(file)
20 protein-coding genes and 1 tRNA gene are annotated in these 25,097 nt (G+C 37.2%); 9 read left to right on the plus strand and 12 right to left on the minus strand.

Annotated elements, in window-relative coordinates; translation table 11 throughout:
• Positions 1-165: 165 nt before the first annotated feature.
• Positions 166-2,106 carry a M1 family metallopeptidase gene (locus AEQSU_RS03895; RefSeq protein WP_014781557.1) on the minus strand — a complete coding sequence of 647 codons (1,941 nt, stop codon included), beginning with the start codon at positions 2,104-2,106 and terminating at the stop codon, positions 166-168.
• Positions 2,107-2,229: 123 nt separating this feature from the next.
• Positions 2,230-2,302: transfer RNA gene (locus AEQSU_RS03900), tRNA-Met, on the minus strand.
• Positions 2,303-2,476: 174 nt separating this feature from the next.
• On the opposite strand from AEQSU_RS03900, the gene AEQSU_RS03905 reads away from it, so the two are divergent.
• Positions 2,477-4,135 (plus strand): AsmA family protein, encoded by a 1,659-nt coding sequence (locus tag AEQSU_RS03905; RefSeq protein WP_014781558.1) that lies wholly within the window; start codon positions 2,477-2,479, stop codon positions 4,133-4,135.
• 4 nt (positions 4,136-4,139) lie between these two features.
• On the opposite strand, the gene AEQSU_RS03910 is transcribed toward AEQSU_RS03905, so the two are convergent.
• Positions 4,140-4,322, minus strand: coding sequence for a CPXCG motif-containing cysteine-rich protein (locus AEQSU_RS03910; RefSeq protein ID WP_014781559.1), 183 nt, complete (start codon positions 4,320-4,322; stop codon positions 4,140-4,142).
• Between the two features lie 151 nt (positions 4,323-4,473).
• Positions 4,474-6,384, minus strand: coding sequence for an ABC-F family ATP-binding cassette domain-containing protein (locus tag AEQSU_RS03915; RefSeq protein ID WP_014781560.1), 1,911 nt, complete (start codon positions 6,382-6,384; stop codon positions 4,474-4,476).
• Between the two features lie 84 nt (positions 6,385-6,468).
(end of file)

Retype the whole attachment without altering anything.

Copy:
20 protein-coding genes and 1 tRNA gene are annotated in these 25,097 nt (G+C 37.2%); 9 read left to right on the plus strand and 12 right to left on the minus strand.

Annotated elements, in window-relative coordinates; translation table 11 throughout:
• Positions 1-165: 165 nt before the first annotated feature.
• Positions 166-2,106 carry a M1 family metallopeptidase gene (locus AEQSU_RS03895; RefSeq protein WP_014781557.1) on the minus strand — a complete coding sequence of 647 codons (1,941 nt, stop codon included), beginning with the start codon at positions 2,104-2,106 and terminating at the stop codon, positions 166-168.
• Positions 2,107-2,229: 123 nt separating this feature from the next.
• Positions 2,230-2,302: transfer RNA gene (locus AEQSU_RS03900), tRNA-Met, on the minus strand.
• Positions 2,303-2,476: 174 nt separating this feature from the next.
• On the opposite strand from AEQSU_RS03900, the gene AEQSU_RS03905 reads away from it, so the two are divergent.
• Positions 2,477-4,135 (plus strand): AsmA family protein, encoded by a 1,659-nt coding sequence (locus tag AEQSU_RS03905; RefSeq protein WP_014781558.1) that lies wholly within the window; start codon positions 2,477-2,479, stop codon positions 4,133-4,135.
• 4 nt (positions 4,136-4,139) lie between these two features.
• On the opposite strand, the gene AEQSU_RS03910 is transcribed toward AEQSU_RS03905, so the two are convergent.
• Positions 4,140-4,322, minus strand: coding sequence for a CPXCG motif-containing cysteine-rich protein (locus AEQSU_RS03910; RefSeq protein ID WP_014781559.1), 183 nt, complete (start codon positions 4,320-4,322; stop codon positions 4,140-4,142).
• Between the two features lie 151 nt (positions 4,323-4,473).
• Positions 4,474-6,384, minus strand: coding sequence for an ABC-F family ATP-binding cassette domain-containing protein (locus tag AEQSU_RS03915; RefSeq protein ID WP_014781560.1), 1,911 nt, complete (start codon positions 6,382-6,384; stop codon positions 4,474-4,476).
• Between the two features lie 84 nt (positions 6,385-6,468).